Prasong Kanhasura may not be a household name in the fashion industry, but when it comes to vintage male clothing, the 44-year-old known as Pat Bangklyn is a towering figure. The man played an instrumental role in giving birth to Bangkok’s best-known annual vintage flea market, Made By Legacy, before becoming alienated by its overt commercialization.
He runs a small vintage clothes near the Hua Chang Bridge in the Ratchathewi district where his goods and style are sought by Western buyers, some of whom work closely with well-known designers in the West. He also makes his own very limited line of male clothing inspired by vintage Western clothes from the 1930s onward.
In his shop one can find things like an old Ralph Lauren tote, a few vintage items from Prince Charles’ preferred brand Turnbull & Asser, and some of Prasong’s own reproduction vintage trousers.
But it’s soon the end of the road for his shop, Bangklyn (yes, a portmanteau of Bangkok and Brooklyn) which will close down in April after 10 years. Prasong has decided to move to New York to open a Thai restaurant. Leaving a few sartorial observations about male fashion and vintage clothing would only be apt, as Prasong has yet to pen a style guide – yet.
Asked if high-waist trousers should be preferred to low-waist ones, Prasong ended up giving a brief lecture on the history of Western trousers.
“No matter what, low waist can’t be as comfortable,” said Prasong, stressing that high-waist trousers evolved from military uniforms, which were designed for utility, functionality and comfort. “The matter has been well thought out.”
Prasong is into vintage clothing not just because it’s less common but because he believes the quality and styles of decades past are better and more enduring. He is passionate about this. He said fabrics and workmanship used to be better, and labor less expensive.
Today’s expensive new selvage jeans, for example, can’t compete with old pairs from the 1970s or earlier, when less pesticides soaked the cotton fields and denim affectionados could tell the difference in the feel and look of the fabric. The same can be said of the quality of workmanship of the past, which often trumps the present. Prasong’s fascination with vintage clothing also includes old metal button flies, blazer buttons and the lived-in look of old clothes.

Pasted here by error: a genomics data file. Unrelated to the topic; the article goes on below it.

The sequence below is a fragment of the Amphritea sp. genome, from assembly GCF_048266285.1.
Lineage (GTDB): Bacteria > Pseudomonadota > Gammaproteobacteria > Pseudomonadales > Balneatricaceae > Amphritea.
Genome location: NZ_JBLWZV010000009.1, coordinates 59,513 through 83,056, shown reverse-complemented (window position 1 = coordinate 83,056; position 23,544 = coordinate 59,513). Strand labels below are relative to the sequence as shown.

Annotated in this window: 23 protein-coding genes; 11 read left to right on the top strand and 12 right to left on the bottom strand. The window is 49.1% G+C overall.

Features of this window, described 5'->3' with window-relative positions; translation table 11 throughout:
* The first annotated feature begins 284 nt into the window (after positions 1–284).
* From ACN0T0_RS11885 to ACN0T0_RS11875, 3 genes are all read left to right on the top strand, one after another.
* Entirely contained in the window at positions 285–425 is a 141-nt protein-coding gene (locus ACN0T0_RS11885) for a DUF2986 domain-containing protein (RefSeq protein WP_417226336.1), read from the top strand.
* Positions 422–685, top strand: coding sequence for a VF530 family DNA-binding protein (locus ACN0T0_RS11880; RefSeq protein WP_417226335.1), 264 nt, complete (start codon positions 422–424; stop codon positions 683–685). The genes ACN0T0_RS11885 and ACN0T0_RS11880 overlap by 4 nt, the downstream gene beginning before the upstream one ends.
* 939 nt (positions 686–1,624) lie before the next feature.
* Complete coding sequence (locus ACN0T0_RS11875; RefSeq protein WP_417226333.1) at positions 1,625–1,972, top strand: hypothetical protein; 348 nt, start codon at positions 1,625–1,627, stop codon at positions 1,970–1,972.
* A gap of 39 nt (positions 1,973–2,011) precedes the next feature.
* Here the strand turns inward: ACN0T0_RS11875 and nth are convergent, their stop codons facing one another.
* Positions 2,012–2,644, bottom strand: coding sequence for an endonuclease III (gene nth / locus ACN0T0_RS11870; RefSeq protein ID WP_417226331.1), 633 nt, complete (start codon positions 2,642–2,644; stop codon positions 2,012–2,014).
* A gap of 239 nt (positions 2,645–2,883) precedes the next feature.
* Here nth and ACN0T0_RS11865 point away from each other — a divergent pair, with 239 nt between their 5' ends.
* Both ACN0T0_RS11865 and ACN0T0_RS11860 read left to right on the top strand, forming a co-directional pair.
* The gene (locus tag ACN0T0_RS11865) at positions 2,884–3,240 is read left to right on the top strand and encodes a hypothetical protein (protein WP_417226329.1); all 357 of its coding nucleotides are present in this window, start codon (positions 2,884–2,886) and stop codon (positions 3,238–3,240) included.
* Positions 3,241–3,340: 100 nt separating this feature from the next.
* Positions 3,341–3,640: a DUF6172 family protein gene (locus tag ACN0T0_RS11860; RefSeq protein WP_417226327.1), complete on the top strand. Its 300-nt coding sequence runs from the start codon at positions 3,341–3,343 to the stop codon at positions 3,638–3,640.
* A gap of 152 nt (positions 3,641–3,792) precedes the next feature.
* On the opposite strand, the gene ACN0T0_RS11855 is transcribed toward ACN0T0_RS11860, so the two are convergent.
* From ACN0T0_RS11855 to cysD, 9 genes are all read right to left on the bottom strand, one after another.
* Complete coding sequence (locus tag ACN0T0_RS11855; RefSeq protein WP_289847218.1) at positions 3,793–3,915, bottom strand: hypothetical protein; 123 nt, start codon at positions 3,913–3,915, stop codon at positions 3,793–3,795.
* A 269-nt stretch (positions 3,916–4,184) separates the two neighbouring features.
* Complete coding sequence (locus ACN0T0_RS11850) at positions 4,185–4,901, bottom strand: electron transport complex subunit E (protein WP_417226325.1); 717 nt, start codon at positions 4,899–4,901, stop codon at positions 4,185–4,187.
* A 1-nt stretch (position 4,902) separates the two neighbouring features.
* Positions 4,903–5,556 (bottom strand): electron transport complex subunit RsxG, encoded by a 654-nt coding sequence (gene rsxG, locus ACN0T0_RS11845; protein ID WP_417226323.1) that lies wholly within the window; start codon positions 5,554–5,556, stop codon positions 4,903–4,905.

Prasong searched for new old stock fabrics and old tailors to make some of his vintage-inspired clothes on top of the real vintage clothes that he sourced from flea markets and rural areas in the United States and Japan.
Prasong, who confessed that vintage clothing is in his blood, pointed out that today’s cost-cutting and profit maximization means even expensive brand-name clothes are of moderate quality compared to those of decades past. On a personal note, Prasong said that back in 2011 he turned down an offer to open a shop in a posh new shopping mall in Bangkok not far from his humble rented shophouse, because he felt big malls extinguish charm and uniqueness. While selling American and Japanese vintage clothes at Bangklyn, the Northeastern country sounds of morlam and Cambodian songs are standard background music.
“What I sell has a sentimental value. You can buy stuff, but if buyers don’t get it then there’s no point. I opened [a stand-alone] shop because I think my customers are like-minded. I forage for goods, and I like to think my customers enjoy searching out my shop too. Anyone can buy, but to be able to use your goods properly requires cultivation.”
Quality clothing is just half of the equation, however. The other half is how one wears one’s clothes and whether they suit one’s character.
“The difference between looking cheap despite wearing expensive clothes and looking expensive while wearing cheap clothes is taste,” Prasong said.
While not a Sapeur of Brazzaville, Prasong nevertheless is never seen in public dressed without attitude or panache. His cultivated character always exudes something unmistakable through his clothes.
“You simply can’t put on an Ivy League look with a K-pop hairdo,” Prasong said.
It’s also imperative, said Prasong, that the clothes you wear reflect your character and who you are.
Fashion for Prasong however, isn’t an end in itself.
“With passion for fashion comes an understanding about life. The principle of fashion is like life, it’s about balance,” he said. “If you wear a 10-million baht watch or put on a 30,000 baht pair of trousers but wear a shirt with plastic buttons, then something is amiss.”
As Prasong prepares to embark on a new chapter in life in the Big Apple, where he lived earlier from 2000 to 2006 as a cook in a Thai restaurant, he offers a caveat that not all vintage clothes are desirable.
“Vintage clothing is like vintage wine. On some years it doesn’t turn into a good vintage. I have faith and appreciate people who value qualities, however,” he said.
The interview was interrupted by a Western client who had been browsing around for a while. He finally requested a bespoke pair of trousers in vintage style and fabric from Prasong while he sought some sartorial advice.
“You have to wear a character,” Prasong instructed, in English. “It’s more than clothing.”
Wearing a classic white American jumpsuit, he continued:
“We must understand that lifestyle, culture and fashion are one and the same thing.”
Bangklyn is open 1pm to 8pm on most days, depending on Prasong’s mood and commitments to his wife and two children. It’s located at 121/118 Phayathai Road, a short walk from BTS Ratchathewi.